On the road to Copenhagen
doi:10.1038/nindia.2009.222 Published online 4 July 2009
The economic recession could actually provide an opportunity to climate change policy makers in pinning down what went wrong as a result of faulty national policies. And the media has an equally good opportunity of picking up these 'fault' stories to force governments to prioritise their 'must-dos' before the United Nations' climate change conference in Copenhagen end of this year.
Experts at a hugely attended plenary on 'Climate Change: Gearing up for Copenhagen' at the just concluded World Conference of Science Journalists (June 30 to July 3) in London felt that the world has been on an unsustainable path for long and it is now time to re-evaluate the fundamentals — fossil fuel use and mechanism to reduce greenhouse gases.
Rajendra Kumar Pachauri, Chairperson of the Inter-governmental Panel for Climate Change, said climate change reporting should highlight the worst impacts on underprivileged societies more now than ever. It is important that alongside scientific data and evidence-based stories, environment journalists bring out the problems of those affected by climate change, he said. Also, it is imperative that journalists go back to revisit these stories and make governments take note of the 'real' offshoots of the big climate change scare.
The Kyoto Protocol to prevent climate changes and global warming will run out in 2012. At the Copenhagen conference, the parties of the UNFCCC will meet for the last time on government level before the climate agreement needs to be renewed.
Sir David King, Director of the Smith School of Enterprise and the Environment at Oxford University urged the media to focus on the approaches being taken by leading nations in the run up to and at the Copenhagen meet. There needs to be a critical examination of country policies, for instance those of Japan and Canada. "Copenhagen is faltering at the moment, the Americans are fully engaged in discussion; Japan and Canada are stepping in to bridge the breach. If we avoid a real decision in Copenhagen, we will have blundered," he warned.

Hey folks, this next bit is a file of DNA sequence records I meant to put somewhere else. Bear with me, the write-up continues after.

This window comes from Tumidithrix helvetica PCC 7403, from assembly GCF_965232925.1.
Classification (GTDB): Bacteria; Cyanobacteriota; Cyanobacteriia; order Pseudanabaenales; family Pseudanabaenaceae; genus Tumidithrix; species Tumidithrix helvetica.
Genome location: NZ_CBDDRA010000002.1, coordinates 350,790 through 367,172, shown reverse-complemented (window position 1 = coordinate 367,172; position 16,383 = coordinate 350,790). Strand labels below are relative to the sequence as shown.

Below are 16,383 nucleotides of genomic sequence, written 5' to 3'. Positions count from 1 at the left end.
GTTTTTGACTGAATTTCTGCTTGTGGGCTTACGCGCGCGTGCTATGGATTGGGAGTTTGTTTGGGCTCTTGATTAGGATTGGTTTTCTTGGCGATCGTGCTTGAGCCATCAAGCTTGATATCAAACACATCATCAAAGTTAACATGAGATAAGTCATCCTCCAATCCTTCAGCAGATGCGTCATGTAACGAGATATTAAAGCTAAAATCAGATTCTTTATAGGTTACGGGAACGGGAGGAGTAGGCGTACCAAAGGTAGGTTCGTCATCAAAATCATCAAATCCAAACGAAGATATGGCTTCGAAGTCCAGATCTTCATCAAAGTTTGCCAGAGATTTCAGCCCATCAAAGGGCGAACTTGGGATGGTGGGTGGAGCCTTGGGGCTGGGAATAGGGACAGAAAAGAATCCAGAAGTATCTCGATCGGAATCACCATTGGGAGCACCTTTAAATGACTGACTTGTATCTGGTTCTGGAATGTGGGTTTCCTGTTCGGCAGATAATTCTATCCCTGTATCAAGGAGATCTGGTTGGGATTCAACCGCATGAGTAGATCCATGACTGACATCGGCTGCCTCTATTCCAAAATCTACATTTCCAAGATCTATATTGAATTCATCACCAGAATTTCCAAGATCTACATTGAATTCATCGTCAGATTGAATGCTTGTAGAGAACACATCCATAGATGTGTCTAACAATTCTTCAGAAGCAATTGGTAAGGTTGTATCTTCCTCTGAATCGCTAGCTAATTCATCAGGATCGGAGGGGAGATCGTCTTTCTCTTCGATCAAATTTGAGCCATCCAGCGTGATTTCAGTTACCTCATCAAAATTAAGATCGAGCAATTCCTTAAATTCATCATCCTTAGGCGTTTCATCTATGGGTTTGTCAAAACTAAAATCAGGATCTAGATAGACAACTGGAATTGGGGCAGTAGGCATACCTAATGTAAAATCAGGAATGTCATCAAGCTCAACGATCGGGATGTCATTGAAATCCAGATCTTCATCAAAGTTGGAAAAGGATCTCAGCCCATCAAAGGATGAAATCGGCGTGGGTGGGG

The media must put forth compelling arguments on what the world must achieve post-Copenhagen, said Damian Carrington, Head of Environment at the Guardian and Observer newspapers. Climate change stories have certainly become more important for newspapers now as compared to a decade back but even then it is difficult to sell 'emission' stories to editors when the newsroom is agog with Michael Jackson and collapsing banks, he said.
David Shukman, science correspondent of BBC TV news said while the impact of climate change needs to be chronicled and policy decisions influenced, the media must not forget to do another important thing – highlight the importance of our natural resources and make people realise what the world would be like if we were to lose them.
Answering audience queries, Pachauri said scientific data alone does not make good stories. He said emerging indicators such as poverty linked to areas facing climate change impact also need to be carefully picked up by journalists. Asked how journalists should deal with climate change skepticism, Pachauri, himself at the receiving end of much of such naysaying, said the media could challenge such scientists using scientific evidence.
"The debate has now moved on — it is not whether there's climate change but how bad it is and what to do about it'" Sir David said.